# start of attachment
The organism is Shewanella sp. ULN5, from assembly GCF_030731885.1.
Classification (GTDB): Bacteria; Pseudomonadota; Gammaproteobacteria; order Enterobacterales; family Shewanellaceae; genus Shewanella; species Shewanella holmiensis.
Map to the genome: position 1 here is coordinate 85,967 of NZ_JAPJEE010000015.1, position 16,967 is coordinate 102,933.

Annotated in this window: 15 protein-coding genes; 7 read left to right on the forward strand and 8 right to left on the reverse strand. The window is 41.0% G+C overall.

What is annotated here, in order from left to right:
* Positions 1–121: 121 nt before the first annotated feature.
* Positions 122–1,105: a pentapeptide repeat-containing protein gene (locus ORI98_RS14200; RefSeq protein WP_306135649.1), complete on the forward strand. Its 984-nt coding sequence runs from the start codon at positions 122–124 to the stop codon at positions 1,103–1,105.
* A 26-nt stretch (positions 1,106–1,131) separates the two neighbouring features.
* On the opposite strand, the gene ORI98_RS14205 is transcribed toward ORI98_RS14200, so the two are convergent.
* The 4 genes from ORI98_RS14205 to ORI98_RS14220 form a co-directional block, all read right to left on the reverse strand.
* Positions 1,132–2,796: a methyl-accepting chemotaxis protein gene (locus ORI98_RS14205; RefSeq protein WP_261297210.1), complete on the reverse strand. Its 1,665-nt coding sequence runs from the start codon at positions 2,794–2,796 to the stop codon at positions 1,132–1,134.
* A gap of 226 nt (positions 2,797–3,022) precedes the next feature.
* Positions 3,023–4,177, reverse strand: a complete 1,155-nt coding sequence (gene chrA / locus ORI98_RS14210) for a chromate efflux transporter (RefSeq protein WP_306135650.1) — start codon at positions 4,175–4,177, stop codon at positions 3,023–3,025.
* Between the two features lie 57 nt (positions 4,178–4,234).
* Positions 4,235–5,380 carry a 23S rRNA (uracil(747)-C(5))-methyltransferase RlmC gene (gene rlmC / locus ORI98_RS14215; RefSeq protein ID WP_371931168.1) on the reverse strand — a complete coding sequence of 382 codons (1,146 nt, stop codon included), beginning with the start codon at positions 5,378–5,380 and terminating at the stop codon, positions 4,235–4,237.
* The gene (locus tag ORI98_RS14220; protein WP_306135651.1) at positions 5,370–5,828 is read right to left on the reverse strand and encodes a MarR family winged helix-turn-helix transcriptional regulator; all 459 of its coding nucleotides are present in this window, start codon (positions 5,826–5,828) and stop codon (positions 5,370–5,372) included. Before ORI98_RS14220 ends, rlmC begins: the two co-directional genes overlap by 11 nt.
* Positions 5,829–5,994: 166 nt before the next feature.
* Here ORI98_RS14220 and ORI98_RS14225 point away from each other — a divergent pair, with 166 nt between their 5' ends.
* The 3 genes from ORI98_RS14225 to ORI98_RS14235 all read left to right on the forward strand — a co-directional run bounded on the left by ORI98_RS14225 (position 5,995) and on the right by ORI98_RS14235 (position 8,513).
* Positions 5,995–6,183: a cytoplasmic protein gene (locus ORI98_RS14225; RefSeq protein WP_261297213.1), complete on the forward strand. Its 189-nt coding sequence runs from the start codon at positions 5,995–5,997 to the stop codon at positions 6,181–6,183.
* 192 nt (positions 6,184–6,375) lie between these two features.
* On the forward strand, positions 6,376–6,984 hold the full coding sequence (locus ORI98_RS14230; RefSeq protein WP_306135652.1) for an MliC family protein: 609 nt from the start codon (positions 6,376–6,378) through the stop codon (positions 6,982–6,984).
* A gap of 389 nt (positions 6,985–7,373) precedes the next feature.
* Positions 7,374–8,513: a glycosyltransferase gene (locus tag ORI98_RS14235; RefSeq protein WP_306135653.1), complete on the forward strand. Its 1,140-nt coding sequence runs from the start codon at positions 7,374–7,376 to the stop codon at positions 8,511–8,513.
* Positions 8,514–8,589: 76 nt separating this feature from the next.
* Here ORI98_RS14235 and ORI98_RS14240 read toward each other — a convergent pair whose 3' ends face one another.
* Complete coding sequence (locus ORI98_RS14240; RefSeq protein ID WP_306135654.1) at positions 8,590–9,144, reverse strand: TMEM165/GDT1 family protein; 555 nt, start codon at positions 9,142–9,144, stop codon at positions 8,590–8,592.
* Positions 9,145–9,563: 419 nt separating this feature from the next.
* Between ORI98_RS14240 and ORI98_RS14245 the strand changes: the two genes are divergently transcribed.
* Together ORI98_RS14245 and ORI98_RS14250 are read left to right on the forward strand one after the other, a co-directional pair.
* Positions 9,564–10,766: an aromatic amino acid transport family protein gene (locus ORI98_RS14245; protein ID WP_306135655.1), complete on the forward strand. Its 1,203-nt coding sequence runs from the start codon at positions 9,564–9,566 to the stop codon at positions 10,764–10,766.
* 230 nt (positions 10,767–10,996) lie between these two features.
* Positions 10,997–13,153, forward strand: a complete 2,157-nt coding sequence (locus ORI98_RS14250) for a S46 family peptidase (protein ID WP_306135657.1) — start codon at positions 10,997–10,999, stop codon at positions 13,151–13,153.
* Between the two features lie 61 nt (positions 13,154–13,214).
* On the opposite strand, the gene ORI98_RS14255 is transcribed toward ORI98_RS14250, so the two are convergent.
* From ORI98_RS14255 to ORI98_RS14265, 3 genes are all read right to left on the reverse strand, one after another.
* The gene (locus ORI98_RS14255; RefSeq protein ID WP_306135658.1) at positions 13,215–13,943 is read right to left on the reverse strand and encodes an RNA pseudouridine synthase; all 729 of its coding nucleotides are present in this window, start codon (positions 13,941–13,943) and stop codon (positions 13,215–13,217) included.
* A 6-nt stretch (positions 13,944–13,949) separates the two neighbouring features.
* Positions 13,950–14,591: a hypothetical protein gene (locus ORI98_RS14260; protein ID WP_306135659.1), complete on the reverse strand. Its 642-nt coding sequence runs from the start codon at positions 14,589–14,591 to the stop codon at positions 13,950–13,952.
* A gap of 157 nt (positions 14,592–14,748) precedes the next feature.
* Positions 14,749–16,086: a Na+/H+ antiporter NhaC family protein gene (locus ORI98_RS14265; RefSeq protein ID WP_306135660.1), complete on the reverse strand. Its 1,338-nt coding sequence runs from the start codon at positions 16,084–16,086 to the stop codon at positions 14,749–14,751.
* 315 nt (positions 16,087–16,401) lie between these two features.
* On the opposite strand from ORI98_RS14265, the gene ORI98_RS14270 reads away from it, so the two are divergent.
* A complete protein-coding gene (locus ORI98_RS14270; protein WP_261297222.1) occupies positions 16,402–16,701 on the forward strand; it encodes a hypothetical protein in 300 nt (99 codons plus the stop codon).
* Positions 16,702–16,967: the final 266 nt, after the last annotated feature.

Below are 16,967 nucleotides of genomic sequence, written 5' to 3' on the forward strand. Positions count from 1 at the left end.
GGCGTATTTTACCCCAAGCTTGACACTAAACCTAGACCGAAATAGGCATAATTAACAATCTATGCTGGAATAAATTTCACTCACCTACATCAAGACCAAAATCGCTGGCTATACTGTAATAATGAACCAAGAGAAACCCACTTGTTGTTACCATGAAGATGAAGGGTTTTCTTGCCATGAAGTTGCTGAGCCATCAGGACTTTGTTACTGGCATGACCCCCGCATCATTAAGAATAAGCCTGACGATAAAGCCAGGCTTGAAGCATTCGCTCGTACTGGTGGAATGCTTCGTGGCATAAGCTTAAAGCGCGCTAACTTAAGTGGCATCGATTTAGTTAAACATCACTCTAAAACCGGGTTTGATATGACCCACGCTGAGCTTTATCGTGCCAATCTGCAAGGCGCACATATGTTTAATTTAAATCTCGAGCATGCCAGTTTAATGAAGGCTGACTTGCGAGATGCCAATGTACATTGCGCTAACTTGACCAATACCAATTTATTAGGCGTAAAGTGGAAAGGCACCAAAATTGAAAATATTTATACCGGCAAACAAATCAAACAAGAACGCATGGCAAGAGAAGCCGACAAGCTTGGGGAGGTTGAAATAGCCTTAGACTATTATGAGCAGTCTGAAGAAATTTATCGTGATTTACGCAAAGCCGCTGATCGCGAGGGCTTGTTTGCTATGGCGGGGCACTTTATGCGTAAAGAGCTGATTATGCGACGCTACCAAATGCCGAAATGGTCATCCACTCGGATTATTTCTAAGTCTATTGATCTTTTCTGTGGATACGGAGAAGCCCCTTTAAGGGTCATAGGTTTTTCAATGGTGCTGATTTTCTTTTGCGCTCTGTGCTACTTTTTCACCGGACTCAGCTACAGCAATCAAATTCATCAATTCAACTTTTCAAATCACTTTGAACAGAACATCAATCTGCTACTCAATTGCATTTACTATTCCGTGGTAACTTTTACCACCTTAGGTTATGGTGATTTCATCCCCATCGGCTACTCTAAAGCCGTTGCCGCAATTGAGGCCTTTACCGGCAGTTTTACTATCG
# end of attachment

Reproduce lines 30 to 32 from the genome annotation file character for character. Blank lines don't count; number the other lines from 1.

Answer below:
* Together ORI98_RS14245 and ORI98_RS14250 are read left to right on the forward strand one after the other, a co-directional pair.
* Positions 9,564–10,766: an aromatic amino acid transport family protein gene (locus ORI98_RS14245; protein ID WP_306135655.1), complete on the forward strand. Its 1,203-nt coding sequence runs from the start codon at positions 9,564–9,566 to the stop codon at positions 10,764–10,766.
* 230 nt (positions 10,767–10,996) lie between these two features.